‘Tis the season… to be bloody miserable?

So, it’s fair to say this time last year I was Not In A Good Place. Well, I was physically, since I had finally – after 6 months of sofa surfing and enforced homelessness – moved into a lovely flat, but emotionally I felt like I had been hit by a truck that had then reversed over me for good measure. I was facing Christmas alone, my first since my mother died, and a year of One Bad Thing After Another had left me at possibly my lowest ebb. I was not, it’s fair to say, feeling particularly festive.

And, you know what: Christmas sucked. It utterly, utterly, utterly sucked. I was the loneliest and lowest I have ever been, I had no company other than a cat (and not even MY own cat, at that – a borrowed cat!); the weather was so shitty that I couldn’t even escape for a soothing walk by the sea, and to top it all that horrendous weather meant that all my post-Christmas plans, put in place to ensure I didn’t sink completely into a quagmire of misery, had to be cancelled due to transport issues. Quagmire of misery here I come! And there I indeed went. My overriding memory of the holidays is watching It’s A Wonderful Life and being so prostrate with grief that I literally couldn’t move off the sofa for hours, which was fine since I had cried so much I wasn’t suitable to be seen by strangers anyway.

So why am I sharing this? I’m a little embarrassed by it, after all. I like to think of myself as resilient, but this was a painful example that sometimes it’s just that little too hard to bounce back. The reason? Because I know that Christmas can be incredibly tough for many people, and I wanted to share my story for no other reason than this year I feel so much better. Not a bit better, not mildly better, but ‘looking back at last year I don’t feel like the same person’ better. And I think – hope – that that is maybe a useful message to hear.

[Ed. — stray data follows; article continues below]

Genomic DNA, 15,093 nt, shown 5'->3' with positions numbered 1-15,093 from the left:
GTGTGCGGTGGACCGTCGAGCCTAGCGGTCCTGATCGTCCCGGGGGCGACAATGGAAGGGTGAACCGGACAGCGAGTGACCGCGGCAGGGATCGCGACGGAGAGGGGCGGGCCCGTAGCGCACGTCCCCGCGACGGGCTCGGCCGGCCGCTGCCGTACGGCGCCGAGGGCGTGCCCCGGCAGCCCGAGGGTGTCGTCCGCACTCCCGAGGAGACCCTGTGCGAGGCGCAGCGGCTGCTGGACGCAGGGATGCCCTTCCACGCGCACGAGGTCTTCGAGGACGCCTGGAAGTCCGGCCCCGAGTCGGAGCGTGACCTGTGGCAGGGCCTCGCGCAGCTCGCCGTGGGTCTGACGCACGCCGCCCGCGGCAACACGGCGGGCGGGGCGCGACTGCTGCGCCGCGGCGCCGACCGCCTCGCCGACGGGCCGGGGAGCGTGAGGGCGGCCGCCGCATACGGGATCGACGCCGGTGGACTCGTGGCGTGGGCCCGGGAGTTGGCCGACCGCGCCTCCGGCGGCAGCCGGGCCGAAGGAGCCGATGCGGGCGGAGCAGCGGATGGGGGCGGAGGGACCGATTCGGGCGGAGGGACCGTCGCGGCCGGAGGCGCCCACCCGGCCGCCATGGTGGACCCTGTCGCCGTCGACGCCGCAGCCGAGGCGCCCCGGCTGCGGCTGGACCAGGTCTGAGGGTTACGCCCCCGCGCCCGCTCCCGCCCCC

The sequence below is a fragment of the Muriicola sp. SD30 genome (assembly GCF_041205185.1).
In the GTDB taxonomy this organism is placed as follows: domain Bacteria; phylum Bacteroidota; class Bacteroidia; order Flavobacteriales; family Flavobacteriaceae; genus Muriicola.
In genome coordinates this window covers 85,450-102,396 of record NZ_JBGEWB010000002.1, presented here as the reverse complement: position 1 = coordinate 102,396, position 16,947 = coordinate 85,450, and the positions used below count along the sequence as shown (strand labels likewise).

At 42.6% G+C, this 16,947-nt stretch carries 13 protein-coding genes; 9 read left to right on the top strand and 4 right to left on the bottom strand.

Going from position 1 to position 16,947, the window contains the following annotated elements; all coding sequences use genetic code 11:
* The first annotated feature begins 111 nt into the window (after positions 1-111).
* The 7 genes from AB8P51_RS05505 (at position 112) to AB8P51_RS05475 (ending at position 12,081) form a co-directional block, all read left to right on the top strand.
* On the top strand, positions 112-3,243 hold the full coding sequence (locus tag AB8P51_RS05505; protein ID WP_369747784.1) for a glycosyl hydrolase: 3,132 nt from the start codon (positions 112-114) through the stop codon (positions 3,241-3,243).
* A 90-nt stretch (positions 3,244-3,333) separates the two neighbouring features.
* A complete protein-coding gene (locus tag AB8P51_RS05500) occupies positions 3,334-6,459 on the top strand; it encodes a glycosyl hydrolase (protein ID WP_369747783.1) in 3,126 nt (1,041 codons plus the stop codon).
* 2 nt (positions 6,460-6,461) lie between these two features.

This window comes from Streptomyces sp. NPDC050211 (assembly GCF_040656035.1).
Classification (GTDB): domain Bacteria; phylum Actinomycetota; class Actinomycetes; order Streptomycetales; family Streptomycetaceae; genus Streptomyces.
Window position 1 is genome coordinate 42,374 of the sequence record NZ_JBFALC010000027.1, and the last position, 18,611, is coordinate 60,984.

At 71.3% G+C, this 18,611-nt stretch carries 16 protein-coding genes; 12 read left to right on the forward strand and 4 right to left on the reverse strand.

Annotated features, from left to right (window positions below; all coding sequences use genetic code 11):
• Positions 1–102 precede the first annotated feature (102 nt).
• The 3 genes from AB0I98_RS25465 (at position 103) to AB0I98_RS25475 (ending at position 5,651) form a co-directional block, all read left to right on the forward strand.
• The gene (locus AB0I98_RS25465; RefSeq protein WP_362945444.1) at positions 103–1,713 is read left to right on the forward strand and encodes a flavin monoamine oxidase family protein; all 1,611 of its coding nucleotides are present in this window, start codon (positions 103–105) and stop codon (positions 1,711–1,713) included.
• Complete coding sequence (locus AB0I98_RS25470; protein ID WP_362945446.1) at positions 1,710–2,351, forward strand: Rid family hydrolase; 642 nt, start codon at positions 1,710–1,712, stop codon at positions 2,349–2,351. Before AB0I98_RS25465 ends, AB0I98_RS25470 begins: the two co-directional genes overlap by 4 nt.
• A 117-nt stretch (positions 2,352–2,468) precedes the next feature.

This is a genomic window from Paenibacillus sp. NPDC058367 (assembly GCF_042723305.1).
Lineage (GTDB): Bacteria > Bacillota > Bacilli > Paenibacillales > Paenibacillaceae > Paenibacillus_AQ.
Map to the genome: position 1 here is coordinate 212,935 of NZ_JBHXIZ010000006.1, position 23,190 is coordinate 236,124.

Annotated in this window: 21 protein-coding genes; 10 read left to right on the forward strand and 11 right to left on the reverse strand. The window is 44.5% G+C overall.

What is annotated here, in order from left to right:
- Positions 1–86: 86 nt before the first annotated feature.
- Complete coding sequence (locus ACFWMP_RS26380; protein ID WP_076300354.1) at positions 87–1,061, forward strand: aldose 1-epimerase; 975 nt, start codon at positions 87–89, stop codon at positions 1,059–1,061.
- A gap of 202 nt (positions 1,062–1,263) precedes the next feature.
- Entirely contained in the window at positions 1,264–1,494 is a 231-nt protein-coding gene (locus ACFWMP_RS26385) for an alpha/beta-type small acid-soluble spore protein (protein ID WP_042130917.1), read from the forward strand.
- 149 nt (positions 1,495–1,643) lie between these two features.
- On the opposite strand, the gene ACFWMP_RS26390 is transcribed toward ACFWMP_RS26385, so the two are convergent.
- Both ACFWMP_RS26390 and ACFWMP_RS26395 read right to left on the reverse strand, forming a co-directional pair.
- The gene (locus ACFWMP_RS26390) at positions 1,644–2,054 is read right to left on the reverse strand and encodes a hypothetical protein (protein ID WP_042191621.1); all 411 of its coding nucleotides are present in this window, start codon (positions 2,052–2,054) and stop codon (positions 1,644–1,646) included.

What amazing events have happened this year to turn me around, you ask? Honestly: um, none. This year has been fine – from now on, any year I’m not homeless, I’m classing as at least ‘fine’ – but it hasn’t been perfect. I think, once you reach your forties and mortality starts to really kick in, no year is perfect: life just takes a toll. My mother’s much loved brother died this year, a huge blow for my family. I remained resolutely dateless and speeding ever more rapidly into old spinsterhood. I had an economically very tough summer – the result of my work being so disrupted by the events of the previous year – and have spent much of the year feeling like I was stuck under a black cloud I couldn’t quite shake, no matter what I did.

So what did happen? Just time, I think. That’s all. Grief gets less raw, sadness fades, and you start to be able to think of people you loved in terms of the joy they brought to you, not the sorrow their departure caused. Sure, I’m likely to have a bit of a blub at some stage, when I think of my family, facing their first Christmas without a man who played such a huge part in their lives, or about my friend’s children, facing their second Christmas without their mum, and too young to have to deal with such a loss, and when I think about my mum, who I miss far more than I ever believed, in my rebellious youth, than I possibly could. But I feel better, and stronger, than I have in a year, and, thanks to the unerring support of those around me, I realise that being alone for one day doesn’t really matter, if the rest of the time, you can count on people who love you.

And if you feel like you don’t have much of that in your life right now? Trust me, a lot can change in a year. Hold on in there, cry your heart out, eat a whole chocolate orange yourself in one sitting and drink as much Baileys as you like. 2014 is nearly over – congratulations, you survived it. Pat yourself on the back and get ready: you may well be amazed at what the New Year will bring.

Lyra, the borrowed cat.

Lyra, the borrowed cat.

(PS: If you are really struggling or think you might be depressed: seek help! Go to your GP or call the Samaritans. – don’t feel embarrassed about asking for support)

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